"At OSI we have seen that the process of growth in Open Source is more evolutionary than revolutionary. We invite public debate with each successive wave of newcomers to start the process to close the gap between what they imagine Open Source to be and the reality of what is required (and why)."
Danese Cooper, Board Member of the Open Source Initiative
The Open Source Initiative or OSI and the Free Software Foundation or FSF share a common goal: that everyone should be free to modify and redistribute the software they commonly use. 'Should' is of course a normative word. For the FSF, 'should' is a moral imperative. Anything else is an immoral restriction on people's activities, just as are restrictions on speech, press, movement, and religion. For the OSI, freedom is a necessary precondition for a world where "software doesn't suck", in the words of a founder of the OSI.
The FSF started from its founder's GNU Manifesto widely published in 1985. Given the manifesto's hostility to copyright, and given the failure of the Free Software Foundation to gain any traction amongst commercial users of software even with a 13-year head start, a group of people gathered together in 1998 to talk about a new strategy to get the corporate world to listen to hackers. They were impressed by Eric Raymond's Cathedral and the Bazaar's take-up among business leaders.
Origins of the Open Source Definition
The term 'open source' emerged from the efforts of this group of people frustrated by the multiple meanings of 'free' and its failure as a marketing term. On the one hand, 'free' is good, because everybody wants to get something for free. To the Free Software Foundation 'free' does not mean the absence of a price tag; they want 'free' to mean freedom. Further, when businessmen look at what they get for 'free', they may think 'worth what I spent' and equate zero cost with zero value. The term 'open source' aims to lose that luggage.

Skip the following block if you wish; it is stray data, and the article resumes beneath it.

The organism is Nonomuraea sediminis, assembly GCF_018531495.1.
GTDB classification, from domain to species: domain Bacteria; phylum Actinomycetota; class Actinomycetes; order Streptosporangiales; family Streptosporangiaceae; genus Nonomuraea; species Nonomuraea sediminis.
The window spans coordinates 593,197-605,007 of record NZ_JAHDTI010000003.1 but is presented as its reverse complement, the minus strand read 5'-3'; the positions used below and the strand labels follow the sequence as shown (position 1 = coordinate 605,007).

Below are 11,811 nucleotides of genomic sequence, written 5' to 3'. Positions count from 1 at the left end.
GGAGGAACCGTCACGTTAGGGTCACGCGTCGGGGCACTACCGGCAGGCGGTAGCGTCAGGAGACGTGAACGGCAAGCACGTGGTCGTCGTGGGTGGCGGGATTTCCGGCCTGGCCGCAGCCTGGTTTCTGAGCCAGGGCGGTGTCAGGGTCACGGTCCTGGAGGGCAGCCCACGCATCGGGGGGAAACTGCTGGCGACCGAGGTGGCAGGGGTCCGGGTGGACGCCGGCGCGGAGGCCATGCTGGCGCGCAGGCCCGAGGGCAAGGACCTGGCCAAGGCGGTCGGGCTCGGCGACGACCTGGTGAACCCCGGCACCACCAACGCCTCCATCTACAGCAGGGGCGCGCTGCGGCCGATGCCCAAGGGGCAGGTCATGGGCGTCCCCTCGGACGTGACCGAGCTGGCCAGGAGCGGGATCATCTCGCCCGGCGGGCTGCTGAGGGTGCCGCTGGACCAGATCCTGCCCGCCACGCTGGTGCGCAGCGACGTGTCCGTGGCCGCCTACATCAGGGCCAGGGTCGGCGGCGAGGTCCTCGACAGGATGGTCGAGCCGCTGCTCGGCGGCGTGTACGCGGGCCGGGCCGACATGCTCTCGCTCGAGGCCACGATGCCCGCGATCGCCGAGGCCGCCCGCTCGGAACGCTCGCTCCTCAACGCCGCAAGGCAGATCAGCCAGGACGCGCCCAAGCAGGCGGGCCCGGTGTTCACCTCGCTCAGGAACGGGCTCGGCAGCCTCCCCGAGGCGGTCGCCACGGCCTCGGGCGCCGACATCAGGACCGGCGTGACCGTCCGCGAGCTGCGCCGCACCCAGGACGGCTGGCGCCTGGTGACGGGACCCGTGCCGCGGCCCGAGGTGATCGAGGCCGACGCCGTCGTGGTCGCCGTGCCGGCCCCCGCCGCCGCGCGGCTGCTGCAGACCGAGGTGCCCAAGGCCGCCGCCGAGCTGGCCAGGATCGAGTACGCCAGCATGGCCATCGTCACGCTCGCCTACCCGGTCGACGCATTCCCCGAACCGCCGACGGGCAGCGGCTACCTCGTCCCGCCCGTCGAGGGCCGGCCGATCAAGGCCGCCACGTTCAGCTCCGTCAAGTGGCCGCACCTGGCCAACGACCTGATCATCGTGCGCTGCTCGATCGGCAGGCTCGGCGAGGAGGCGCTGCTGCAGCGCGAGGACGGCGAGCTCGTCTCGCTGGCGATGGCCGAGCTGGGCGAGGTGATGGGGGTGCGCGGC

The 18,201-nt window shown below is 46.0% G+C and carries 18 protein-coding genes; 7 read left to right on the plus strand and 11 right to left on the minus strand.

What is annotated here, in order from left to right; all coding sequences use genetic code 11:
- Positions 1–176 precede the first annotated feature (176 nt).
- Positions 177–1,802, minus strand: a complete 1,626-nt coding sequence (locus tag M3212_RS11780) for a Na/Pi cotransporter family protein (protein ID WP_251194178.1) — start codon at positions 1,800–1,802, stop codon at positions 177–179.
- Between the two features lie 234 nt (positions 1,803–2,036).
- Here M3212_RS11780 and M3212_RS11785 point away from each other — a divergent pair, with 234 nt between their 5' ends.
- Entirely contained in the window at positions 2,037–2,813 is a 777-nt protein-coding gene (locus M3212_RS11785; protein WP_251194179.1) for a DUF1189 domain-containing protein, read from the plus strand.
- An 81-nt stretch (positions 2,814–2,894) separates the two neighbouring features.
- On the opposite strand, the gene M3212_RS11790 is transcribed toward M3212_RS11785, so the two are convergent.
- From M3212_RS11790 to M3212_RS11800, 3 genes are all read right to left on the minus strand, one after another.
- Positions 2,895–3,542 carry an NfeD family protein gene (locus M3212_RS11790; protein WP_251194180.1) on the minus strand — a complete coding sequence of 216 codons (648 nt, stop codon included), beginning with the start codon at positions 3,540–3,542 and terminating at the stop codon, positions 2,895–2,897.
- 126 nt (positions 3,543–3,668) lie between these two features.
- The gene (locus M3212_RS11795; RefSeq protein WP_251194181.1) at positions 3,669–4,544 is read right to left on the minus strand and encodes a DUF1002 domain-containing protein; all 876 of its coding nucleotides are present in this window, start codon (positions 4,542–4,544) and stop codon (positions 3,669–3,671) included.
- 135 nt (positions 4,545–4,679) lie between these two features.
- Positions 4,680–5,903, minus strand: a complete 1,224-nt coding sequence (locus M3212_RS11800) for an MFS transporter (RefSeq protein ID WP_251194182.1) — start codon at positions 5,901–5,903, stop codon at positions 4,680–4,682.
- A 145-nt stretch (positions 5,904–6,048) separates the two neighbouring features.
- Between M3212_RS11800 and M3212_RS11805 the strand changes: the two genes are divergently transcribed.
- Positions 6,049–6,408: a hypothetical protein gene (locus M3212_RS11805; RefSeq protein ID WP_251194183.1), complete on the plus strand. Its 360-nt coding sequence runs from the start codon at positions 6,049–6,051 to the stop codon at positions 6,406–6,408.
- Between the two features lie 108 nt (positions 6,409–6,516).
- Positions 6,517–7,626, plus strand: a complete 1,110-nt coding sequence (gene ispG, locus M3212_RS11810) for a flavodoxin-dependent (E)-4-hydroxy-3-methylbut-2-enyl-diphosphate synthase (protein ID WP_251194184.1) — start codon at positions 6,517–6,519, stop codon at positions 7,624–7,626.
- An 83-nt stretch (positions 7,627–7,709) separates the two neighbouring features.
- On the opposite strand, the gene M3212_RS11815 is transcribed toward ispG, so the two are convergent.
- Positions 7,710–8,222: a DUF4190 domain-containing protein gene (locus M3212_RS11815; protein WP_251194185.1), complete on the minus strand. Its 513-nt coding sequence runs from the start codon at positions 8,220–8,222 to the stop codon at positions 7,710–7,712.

The other source of frustration has been the insistence that the free software movement is about morality and that 'free' software is the only moral choice. As soon as you say that, you put off people who disagree. "Oh, you mean I'm a bad person?" "No, you're just doing a bad thing." "As if that's any better!" If you want to sell a foreign idea to people, you have to start by not judging them as immoral.
Two members of the group that picked the name open source as a marketing term for free software were more excited than the others: Eric Raymond, author of the Cathedral and the Bazaar, and Bruce Perens, former leader of the Debian GNU/Linux project. They wanted to be an organization, not just two individuals, so they sought board members to guide an organization to stand behind their efforts. As a marketing term, 'open source' is great; they decided to harden its meaning a bit, by seeking a trademark to be licensed to anyone who met a fixed definition. Bruce had put a lot of effort into Debian's Free Software Guidelines or DFSG, so he imported those guidelines into the Open Source Definition or OSD. In time, the decisions to seek a trademark and be based on the DFSG would be seen as flawed. The United States Patent and Trademark Office objected to 'open source' as being too descriptive, and refused to grant the OSI a trademark. As the OSI discovered, a trademark cannot simply describe the good or service being trademarked; there needs to be more creativity involved. While open source is very descriptive, which is part of its power and attractiveness, a good trademark it is not. Instead, the OSI established the "OSI Open Source Approved License" standard.